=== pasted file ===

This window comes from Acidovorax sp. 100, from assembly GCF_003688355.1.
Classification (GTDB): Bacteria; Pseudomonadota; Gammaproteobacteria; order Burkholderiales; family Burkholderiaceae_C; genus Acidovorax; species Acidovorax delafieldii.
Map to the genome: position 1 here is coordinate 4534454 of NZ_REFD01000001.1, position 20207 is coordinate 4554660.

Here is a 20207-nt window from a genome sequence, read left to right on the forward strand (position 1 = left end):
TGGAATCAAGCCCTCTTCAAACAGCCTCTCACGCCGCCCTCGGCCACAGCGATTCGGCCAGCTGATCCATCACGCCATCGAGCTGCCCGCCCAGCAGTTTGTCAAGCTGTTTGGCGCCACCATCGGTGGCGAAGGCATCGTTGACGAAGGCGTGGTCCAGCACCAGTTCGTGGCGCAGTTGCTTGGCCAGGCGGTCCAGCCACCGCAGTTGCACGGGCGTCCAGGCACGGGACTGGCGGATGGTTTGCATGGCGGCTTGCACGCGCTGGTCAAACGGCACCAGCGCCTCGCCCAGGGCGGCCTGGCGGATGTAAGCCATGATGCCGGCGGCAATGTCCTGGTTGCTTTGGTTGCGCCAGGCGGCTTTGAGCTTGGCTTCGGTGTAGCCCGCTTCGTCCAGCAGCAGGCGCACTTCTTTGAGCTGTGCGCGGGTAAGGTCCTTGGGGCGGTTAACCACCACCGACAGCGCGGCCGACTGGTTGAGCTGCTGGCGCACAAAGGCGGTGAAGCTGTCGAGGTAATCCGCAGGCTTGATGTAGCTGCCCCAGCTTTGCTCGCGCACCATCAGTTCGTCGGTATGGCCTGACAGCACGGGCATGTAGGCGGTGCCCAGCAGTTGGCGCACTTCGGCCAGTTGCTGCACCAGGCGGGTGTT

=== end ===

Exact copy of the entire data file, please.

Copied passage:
This window comes from Acidovorax sp. 100, from assembly GCF_003688355.1.
Classification (GTDB): Bacteria; Pseudomonadota; Gammaproteobacteria; order Burkholderiales; family Burkholderiaceae_C; genus Acidovorax; species Acidovorax delafieldii.
Map to the genome: position 1 here is coordinate 4534454 of NZ_REFD01000001.1, position 20207 is coordinate 4554660.

Here is a 20207-nt window from a genome sequence, read left to right on the forward strand (position 1 = left end):
TGGAATCAAGCCCTCTTCAAACAGCCTCTCACGCCGCCCTCGGCCACAGCGATTCGGCCAGCTGATCCATCACGCCATCGAGCTGCCCGCCCAGCAGTTTGTCAAGCTGTTTGGCGCCACCATCGGTGGCGAAGGCATCGTTGACGAAGGCGTGGTCCAGCACCAGTTCGTGGCGCAGTTGCTTGGCCAGGCGGTCCAGCCACCGCAGTTGCACGGGCGTCCAGGCACGGGACTGGCGGATGGTTTGCATGGCGGCTTGCACGCGCTGGTCAAACGGCACCAGCGCCTCGCCCAGGGCGGCCTGGCGGATGTAAGCCATGATGCCGGCGGCAATGTCCTGGTTGCTTTGGTTGCGCCAGGCGGCTTTGAGCTTGGCTTCGGTGTAGCCCGCTTCGTCCAGCAGCAGGCGCACTTCTTTGAGCTGTGCGCGGGTAAGGTCCTTGGGGCGGTTAACCACCACCGACAGCGCGGCCGACTGGTTGAGCTGCTGGCGCACAAAGGCGGTGAAGCTGTCGAGGTAATCCGCAGGCTTGATGTAGCTGCCCCAGCTTTGCTCGCGCACCATCAGTTCGTCGGTATGGCCTGACAGCACGGGCATGTAGGCGGTGCCCAGCAGTTGGCGCACTTCGGCCAGTTGCTGCACCAGGCGGGTGTT